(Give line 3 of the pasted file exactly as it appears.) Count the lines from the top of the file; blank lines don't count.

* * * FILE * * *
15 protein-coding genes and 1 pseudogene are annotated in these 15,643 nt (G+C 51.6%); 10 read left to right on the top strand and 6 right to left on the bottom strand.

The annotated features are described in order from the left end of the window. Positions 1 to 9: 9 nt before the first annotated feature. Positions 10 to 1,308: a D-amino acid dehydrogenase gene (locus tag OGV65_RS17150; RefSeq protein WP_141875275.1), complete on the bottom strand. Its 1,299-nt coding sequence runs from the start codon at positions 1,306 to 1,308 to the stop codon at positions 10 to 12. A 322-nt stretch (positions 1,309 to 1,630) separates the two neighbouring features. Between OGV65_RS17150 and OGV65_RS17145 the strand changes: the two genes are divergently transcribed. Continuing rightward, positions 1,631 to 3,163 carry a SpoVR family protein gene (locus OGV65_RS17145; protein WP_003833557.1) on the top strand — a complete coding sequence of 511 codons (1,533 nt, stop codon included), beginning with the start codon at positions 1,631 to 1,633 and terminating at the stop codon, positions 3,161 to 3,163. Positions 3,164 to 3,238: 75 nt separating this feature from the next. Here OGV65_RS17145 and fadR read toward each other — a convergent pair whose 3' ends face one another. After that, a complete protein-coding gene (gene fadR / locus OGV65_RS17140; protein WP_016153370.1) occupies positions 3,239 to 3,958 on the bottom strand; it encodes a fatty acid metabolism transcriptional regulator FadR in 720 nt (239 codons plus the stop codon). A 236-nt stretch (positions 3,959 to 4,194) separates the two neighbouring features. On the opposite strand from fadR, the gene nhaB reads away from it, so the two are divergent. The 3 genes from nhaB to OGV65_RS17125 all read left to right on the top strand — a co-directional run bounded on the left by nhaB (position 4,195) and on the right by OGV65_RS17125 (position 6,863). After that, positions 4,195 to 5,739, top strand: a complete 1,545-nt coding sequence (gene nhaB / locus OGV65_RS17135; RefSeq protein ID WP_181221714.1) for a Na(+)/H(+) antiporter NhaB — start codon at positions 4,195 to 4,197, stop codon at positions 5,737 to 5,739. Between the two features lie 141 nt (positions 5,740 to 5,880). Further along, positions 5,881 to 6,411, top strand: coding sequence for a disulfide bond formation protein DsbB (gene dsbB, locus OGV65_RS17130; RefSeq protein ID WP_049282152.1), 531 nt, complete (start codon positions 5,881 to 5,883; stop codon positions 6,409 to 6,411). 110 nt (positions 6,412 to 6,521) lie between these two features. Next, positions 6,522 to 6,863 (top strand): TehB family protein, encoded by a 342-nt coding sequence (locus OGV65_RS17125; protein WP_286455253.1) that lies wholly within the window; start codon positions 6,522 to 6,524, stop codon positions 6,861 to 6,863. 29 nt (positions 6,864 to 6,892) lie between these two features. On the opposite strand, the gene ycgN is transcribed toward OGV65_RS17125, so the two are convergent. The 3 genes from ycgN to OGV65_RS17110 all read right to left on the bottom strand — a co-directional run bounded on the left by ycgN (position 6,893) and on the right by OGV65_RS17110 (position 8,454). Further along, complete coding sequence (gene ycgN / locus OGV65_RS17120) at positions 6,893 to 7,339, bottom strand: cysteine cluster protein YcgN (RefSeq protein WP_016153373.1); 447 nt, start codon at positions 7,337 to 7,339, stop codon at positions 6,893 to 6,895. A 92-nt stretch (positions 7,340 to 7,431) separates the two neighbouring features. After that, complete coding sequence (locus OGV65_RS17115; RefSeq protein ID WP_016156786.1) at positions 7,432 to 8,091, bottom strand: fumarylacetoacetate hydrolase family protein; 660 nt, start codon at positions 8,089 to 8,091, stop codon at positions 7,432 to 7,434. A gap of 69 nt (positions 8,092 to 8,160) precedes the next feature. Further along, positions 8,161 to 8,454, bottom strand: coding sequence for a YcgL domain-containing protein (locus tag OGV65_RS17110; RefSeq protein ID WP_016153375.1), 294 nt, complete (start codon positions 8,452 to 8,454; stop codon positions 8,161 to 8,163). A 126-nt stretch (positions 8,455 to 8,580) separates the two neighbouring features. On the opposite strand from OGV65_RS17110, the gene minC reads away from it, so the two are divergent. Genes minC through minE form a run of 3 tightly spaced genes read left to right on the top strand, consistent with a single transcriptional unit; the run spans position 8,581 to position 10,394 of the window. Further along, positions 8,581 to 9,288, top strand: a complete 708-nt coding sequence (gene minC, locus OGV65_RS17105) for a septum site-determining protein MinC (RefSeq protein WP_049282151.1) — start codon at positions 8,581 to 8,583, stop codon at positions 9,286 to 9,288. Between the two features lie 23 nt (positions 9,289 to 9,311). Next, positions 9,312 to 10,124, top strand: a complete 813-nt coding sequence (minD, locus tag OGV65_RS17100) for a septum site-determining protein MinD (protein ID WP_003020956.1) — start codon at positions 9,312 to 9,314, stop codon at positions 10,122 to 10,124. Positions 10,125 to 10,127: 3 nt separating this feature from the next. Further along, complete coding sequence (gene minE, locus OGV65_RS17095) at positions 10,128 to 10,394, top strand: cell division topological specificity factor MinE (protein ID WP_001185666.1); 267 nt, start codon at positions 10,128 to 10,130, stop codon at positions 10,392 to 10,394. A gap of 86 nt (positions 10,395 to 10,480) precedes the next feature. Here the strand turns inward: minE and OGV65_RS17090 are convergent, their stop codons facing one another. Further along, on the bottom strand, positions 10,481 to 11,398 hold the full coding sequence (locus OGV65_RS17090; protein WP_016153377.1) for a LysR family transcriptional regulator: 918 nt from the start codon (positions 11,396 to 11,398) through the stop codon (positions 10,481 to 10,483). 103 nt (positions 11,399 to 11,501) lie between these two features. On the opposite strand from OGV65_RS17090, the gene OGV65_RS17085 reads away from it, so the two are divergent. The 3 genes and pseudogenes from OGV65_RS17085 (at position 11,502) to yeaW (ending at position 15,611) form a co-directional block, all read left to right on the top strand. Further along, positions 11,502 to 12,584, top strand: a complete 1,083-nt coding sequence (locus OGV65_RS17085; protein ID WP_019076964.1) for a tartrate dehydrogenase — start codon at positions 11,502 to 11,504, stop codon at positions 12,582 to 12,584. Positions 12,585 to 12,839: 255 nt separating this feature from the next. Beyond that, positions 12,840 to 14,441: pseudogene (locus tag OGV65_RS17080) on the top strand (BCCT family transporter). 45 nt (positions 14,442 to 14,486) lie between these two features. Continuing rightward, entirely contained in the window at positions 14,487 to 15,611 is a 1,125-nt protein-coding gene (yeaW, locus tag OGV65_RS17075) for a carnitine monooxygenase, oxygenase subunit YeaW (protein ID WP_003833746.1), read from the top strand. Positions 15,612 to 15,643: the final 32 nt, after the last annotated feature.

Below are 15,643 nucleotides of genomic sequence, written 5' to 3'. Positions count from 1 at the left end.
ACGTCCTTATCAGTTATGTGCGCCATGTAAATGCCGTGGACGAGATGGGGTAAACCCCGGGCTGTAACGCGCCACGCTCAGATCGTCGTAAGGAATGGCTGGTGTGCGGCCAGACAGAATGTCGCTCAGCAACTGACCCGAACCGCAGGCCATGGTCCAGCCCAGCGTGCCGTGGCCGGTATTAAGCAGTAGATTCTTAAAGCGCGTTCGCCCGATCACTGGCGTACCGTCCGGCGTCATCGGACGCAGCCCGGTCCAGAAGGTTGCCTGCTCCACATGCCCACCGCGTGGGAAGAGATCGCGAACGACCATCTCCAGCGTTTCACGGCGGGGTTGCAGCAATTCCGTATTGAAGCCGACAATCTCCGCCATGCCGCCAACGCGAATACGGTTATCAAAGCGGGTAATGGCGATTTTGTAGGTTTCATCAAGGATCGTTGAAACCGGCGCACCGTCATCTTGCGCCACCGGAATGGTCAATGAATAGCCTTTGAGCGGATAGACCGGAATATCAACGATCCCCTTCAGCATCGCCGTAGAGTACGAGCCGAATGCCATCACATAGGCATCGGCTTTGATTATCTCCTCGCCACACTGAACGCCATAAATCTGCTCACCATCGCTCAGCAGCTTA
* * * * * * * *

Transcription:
Below are 15,643 nucleotides of genomic sequence, written 5' to 3'. Positions count from 1 at the left end.